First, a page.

1 Answer | Add Yours
When Shakespeare wrote the history plays, he was exploring power, politics, and generally what makes a good ruler. Shakespeare used England's recent and turbulent history to explore these questions.
The evidence of power politics is readily evident from the opening scene of the play. Henry is the king but since he came to the throne by usurping Richard II, he didn't feel secure. Was Richard a good king? By all accounts, no. Was Henry justified in returning to England to claim his father's land and title? Yes but this did not give him the right to take the throne from Richard. In scene one, he finds that his former allies have turned in rebellion against him. The guilt ridden king then responses with an iron fist once the treacherous Worcester misrepresented the king's terms.
On the home front, the young prince, Hal prefers the company of Falstaff and his cronies to the court. He is not happy with the idea that one day he will be king. He refers to it as a debt he didn't incur but must pay regardless. It would appear that the young prince is a wastrel since Falstaff is definitely not a good role model. He also knows that one day he will have to reject the old rascal. One could say the young prince was sowing his wild oats but he was also down among the people that he knows he will one day rule. What better way to get to know your subjects?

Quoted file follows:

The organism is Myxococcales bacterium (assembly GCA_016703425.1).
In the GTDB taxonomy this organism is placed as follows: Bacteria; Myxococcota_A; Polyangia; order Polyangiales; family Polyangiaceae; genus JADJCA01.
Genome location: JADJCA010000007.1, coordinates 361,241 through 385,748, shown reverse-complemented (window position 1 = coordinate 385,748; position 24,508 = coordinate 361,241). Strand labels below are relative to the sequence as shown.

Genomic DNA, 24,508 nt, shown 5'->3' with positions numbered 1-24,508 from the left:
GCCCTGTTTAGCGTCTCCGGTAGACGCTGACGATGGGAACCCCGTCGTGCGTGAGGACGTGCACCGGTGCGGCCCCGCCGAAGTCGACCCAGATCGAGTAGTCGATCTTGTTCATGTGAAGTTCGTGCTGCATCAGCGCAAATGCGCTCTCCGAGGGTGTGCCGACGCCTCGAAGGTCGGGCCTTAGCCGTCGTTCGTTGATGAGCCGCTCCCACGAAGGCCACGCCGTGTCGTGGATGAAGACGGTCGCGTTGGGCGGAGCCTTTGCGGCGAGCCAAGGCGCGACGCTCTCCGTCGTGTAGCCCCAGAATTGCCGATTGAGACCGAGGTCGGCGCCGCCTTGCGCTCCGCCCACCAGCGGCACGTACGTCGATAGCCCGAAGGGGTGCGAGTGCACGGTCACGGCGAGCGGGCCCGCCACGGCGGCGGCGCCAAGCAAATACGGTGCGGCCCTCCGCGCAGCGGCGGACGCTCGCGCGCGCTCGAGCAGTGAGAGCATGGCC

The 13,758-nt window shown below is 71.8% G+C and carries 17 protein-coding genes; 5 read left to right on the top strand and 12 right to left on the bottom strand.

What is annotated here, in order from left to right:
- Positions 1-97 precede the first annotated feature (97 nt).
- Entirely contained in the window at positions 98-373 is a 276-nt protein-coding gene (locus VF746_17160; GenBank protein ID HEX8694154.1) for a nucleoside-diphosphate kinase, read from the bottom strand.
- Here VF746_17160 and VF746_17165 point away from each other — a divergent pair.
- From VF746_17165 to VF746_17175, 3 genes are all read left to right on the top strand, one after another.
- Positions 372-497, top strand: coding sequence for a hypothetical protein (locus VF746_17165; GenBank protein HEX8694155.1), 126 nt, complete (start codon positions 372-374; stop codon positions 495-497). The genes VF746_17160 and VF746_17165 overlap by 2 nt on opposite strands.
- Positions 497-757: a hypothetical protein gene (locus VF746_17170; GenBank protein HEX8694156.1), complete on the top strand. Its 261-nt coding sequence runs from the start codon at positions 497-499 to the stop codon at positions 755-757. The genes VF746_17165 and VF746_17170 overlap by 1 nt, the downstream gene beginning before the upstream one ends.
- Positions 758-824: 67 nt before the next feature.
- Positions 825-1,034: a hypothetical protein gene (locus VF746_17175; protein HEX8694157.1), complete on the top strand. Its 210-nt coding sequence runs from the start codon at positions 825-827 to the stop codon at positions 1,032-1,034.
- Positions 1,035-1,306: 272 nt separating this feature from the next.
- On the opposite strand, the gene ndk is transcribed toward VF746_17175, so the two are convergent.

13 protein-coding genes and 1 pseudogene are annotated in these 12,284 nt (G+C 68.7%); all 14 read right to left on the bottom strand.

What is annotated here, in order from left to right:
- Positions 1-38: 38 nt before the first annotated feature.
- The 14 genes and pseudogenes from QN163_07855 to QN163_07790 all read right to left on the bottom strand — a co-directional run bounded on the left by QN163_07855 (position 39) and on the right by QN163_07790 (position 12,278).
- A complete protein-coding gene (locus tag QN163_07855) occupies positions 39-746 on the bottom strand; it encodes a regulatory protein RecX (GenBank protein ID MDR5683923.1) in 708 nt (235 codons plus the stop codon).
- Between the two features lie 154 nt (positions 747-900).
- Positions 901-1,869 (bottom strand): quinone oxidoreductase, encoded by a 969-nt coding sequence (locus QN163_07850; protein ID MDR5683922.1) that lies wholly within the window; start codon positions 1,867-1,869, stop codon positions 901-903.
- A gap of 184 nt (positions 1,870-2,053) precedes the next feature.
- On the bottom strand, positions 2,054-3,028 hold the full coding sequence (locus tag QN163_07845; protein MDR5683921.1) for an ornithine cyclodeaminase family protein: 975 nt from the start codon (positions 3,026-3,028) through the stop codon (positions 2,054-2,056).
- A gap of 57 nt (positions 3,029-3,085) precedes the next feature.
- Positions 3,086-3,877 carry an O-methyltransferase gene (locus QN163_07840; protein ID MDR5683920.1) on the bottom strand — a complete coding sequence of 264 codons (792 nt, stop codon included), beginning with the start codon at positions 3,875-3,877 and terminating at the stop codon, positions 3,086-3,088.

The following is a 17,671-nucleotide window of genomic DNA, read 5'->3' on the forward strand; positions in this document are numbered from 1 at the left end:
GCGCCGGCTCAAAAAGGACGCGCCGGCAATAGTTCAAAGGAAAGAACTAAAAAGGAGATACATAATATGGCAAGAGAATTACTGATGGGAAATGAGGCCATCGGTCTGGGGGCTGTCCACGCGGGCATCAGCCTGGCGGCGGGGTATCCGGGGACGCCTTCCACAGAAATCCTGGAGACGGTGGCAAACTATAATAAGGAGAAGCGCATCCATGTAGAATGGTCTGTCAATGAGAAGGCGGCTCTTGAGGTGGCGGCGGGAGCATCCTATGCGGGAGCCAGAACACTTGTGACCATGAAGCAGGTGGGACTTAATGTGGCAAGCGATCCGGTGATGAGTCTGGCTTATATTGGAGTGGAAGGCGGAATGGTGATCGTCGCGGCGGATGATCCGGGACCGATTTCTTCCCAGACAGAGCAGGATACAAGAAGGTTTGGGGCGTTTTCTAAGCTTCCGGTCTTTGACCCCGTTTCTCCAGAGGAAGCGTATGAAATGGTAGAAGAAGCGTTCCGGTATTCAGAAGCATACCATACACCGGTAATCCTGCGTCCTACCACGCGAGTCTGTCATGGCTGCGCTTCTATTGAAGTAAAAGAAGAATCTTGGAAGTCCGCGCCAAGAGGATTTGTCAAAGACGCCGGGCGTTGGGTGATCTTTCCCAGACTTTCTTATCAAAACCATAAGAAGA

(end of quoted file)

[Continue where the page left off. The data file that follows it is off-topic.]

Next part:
Hotspur would seem to represent the ideal. He seems to embody all those qualities of a great leader which are seemingly lacking in the young prince. (Here Shakespeare has manipulate history for dramatic purposes since the real Hotspur was considerably older than the young prince.) Hotspur was aptly named since his flaw was his hot temper and this lead to his death.
It would seem that Shakespeare has given us several examples of power politics. Bolingbroke used power to gain the throne unlawfully but was not very effective playing politics with his nobles which lead to a rebellion. Hotspur gave into his emotions rather than play the game and died as a result. Prince Hal got to know his subjects on a personal level and when he became king, he had learned his lessons well.
We’ve answered 397,013 questions. We can answer yours, too.Ask a question